Kesha Williams introduces Simple Object Access Protocol, or SOAP.
- One alternative to RESTful APIs is to use SOAP. SOAP stands for Simple Object Access Protocol. It's a messaging protocol that uses XML to allow applications running on different systems or platforms to communicate. SOAP can carry a bit more overhead. It allows for additional security, different kinds of transactions, and ACID compliance. ACID stands for Atomicity. Consistency, Isolation, and Durability.
These are the qualities you need when you're processing complex or important operations. For example, if you're moving money from one account to another, you want to make sure that the money is taken out of one account and put in the other. If either of those transactions fails, then neither should happen. If you're curious to learn more about ACID, I'd encourage you to take a look at the Programming Foundations course on working with databases. SOAP also defines a set of rules for structuring messages and security.
In SOAP, the WSDL file gives the client information on what services the web service can offer. Imagine going to an ice cream shop. You're able to see several delicious flavors behind the glass, but you're not allowed to go behind the glass. The employee has to go behind the glass, make your ice cream cone, and hand it to you, and you have to pay. But in this ice cream shop, you only get your ice cream cone if you ask for it the right way.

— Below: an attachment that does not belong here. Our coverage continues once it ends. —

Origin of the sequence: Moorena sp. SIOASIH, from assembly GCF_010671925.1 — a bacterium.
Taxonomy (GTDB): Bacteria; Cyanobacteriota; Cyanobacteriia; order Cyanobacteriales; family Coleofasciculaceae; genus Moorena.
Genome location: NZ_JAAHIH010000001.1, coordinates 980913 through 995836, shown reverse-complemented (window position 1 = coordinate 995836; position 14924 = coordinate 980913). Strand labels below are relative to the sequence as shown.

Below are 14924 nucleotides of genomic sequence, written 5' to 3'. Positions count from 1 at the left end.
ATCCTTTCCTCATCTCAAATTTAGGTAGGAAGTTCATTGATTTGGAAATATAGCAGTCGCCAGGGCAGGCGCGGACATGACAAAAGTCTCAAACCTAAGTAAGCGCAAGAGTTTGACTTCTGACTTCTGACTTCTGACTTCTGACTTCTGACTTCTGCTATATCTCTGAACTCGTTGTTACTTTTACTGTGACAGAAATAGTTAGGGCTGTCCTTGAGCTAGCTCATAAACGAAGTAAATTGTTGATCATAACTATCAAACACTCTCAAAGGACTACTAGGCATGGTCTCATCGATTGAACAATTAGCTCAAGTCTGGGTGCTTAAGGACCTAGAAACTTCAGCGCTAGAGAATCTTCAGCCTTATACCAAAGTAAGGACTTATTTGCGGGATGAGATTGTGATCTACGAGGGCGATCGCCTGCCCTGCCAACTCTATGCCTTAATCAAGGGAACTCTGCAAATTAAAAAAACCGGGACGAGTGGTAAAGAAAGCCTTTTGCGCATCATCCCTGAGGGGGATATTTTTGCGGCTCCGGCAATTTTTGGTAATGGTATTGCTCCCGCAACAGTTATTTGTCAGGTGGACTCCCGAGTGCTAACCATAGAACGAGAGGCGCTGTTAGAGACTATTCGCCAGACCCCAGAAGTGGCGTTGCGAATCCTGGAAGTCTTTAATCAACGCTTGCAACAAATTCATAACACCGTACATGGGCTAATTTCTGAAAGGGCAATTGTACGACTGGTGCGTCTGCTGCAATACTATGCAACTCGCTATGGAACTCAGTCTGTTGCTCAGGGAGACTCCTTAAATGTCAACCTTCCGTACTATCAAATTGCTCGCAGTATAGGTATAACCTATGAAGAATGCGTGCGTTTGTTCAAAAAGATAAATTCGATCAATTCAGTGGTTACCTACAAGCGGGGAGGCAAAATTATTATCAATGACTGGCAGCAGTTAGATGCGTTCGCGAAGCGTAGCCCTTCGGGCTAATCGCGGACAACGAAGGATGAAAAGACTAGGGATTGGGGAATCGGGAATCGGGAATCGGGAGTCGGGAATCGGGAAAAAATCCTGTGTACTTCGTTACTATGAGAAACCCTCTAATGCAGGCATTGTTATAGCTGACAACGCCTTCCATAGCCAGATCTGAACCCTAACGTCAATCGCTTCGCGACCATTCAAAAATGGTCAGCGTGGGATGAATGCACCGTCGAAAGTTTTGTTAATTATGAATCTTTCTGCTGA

Let's say the proper protocol and message format is, but then you ordered like this. Then your request cannot be fulfilled, and you end up with no ice cream. And that is what the WSDL document is for. WSDL stands for Web Service Description Language, and it tells the client of all the operations that can be performed by the web service. It's kind of like a guide for ordering ice cream, or the information you want to get back.
The WSDL will contain all the information you need, like the data types being used in the SOAP messages, and a list of all the operations available via the web service. SOAP specifications are official web standards maintained and developed by the W3C, the World Wide Web Consortium. SOAP messages themselves have multiple parts. The data being shared is placed in what's called an envelope. The envelope is, in fact, an ordinary XML file that consists of the specific parts and has a specific structure, rules for encoding, invocations, and responses, and are often transmitted over HTTP.
There are four parts to a SOAP message. The envelope is required. It's the starting and ending tags of the message. The header is optional. It contains the attributes of the message. It allows you to extend a SOAP message by adding additional information like security tokens. The body is required. It contains the actual XML data that the server transmits to the receiver. And last, the fault, which is optional.
The fault carries information about any errors that might occur during processing the message. SOAP messages will look different depending on the implementation, but they'll always carry the same parts in the same order.
- What is a web service?
- Securing web services
- Consuming and creating a RESTful API
- Documenting an API
- Creating a web service
- Consuming a SOAP web service
- Developing APIs using GraphQL